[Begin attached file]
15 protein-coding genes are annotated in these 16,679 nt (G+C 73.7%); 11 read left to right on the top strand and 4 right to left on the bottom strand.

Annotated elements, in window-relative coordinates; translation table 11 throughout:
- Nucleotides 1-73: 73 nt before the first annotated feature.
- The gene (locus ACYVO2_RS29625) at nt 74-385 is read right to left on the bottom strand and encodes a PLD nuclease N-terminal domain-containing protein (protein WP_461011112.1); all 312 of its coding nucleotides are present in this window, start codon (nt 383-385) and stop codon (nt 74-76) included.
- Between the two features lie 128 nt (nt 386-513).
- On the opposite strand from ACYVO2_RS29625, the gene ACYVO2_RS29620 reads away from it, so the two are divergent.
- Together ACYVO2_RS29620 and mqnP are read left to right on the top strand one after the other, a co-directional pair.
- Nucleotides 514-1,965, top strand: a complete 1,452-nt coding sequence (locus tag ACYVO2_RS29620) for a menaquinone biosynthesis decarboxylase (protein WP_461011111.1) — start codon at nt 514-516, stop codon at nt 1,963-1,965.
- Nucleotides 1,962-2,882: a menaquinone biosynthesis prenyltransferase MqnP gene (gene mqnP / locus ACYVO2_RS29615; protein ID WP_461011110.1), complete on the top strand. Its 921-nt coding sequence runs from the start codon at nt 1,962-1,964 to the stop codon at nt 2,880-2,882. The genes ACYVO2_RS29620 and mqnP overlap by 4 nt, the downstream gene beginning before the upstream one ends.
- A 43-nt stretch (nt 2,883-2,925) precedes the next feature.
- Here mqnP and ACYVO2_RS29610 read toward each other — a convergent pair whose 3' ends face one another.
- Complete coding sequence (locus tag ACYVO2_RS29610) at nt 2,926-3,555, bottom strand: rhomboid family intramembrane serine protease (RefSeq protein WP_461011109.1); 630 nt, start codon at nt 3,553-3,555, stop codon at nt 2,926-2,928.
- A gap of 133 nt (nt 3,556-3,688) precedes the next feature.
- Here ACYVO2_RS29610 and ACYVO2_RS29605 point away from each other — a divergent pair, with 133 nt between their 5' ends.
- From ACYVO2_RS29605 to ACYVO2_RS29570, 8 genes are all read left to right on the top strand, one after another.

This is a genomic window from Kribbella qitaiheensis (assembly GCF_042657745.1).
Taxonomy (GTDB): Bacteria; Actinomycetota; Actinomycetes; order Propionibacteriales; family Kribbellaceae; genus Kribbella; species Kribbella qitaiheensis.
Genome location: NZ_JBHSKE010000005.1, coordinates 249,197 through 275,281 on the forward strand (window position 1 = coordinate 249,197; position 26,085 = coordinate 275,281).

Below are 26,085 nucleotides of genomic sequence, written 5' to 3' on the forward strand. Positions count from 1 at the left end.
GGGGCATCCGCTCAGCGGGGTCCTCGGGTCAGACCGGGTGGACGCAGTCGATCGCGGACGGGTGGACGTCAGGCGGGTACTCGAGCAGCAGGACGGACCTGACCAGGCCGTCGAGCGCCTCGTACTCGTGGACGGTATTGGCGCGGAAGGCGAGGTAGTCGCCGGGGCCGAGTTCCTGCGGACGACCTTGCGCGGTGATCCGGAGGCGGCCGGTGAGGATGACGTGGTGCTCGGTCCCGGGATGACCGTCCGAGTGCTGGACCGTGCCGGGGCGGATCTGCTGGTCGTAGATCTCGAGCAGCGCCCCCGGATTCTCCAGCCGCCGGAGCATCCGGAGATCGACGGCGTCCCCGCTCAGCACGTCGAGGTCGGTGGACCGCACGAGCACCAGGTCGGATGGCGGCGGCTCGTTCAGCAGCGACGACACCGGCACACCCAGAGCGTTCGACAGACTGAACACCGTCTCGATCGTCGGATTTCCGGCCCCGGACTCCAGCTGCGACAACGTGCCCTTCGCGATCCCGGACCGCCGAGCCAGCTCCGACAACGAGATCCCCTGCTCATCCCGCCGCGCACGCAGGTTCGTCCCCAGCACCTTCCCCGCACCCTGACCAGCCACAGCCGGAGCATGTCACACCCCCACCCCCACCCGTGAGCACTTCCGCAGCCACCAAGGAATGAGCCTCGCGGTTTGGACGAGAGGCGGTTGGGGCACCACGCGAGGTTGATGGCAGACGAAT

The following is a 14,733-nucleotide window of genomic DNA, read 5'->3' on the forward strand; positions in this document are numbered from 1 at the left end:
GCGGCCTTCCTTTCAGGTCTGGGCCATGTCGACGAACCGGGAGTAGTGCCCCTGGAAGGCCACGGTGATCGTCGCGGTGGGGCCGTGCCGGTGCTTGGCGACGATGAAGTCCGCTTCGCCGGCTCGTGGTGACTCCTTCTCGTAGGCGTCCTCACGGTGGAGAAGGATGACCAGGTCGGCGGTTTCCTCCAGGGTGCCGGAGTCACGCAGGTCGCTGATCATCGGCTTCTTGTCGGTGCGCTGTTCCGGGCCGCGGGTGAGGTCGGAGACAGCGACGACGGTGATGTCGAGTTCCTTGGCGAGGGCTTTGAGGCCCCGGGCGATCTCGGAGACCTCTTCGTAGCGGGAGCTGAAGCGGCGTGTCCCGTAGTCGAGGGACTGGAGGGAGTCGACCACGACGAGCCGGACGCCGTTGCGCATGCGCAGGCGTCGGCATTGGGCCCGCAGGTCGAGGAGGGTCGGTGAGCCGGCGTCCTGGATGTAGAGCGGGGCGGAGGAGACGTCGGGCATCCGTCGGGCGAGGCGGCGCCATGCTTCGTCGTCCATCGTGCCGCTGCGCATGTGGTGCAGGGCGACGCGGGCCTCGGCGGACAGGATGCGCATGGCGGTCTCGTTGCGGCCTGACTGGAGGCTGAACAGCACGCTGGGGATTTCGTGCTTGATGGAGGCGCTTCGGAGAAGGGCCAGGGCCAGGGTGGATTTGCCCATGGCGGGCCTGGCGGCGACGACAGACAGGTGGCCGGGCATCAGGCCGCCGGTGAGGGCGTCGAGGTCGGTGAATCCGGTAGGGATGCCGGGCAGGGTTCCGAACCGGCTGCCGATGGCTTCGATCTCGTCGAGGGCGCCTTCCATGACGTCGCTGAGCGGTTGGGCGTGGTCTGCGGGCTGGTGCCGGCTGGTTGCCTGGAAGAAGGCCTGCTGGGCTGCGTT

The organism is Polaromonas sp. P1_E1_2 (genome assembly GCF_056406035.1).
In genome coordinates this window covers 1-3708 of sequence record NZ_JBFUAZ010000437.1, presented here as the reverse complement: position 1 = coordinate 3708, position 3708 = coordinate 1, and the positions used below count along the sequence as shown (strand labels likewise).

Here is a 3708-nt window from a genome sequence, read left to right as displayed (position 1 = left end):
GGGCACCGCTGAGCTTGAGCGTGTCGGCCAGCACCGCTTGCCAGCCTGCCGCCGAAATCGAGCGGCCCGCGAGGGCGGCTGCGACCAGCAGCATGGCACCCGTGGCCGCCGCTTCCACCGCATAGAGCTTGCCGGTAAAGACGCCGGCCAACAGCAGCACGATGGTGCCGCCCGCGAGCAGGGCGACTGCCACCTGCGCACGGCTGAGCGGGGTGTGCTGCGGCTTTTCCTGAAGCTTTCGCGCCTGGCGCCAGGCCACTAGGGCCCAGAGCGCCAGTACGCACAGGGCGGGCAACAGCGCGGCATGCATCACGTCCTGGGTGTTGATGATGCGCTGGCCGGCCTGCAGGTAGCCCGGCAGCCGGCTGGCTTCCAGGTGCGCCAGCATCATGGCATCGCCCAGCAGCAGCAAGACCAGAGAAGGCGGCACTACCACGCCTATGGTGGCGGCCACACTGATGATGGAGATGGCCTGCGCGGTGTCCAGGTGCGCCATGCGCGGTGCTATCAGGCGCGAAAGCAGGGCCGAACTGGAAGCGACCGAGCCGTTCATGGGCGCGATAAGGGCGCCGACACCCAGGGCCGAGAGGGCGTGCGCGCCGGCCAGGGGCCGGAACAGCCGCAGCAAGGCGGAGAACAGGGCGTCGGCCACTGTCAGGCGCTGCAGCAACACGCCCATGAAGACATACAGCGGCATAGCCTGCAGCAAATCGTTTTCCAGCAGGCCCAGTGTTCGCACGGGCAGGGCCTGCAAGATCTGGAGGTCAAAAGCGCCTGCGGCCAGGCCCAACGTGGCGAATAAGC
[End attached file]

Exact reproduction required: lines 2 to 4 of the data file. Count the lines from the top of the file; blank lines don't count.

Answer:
Annotated elements, in window-relative coordinates; translation table 11 throughout:
- Nucleotides 1-73: 73 nt before the first annotated feature.
- The gene (locus ACYVO2_RS29625) at nt 74-385 is read right to left on the bottom strand and encodes a PLD nuclease N-terminal domain-containing protein (protein WP_461011112.1); all 312 of its coding nucleotides are present in this window, start codon (nt 383-385) and stop codon (nt 74-76) included.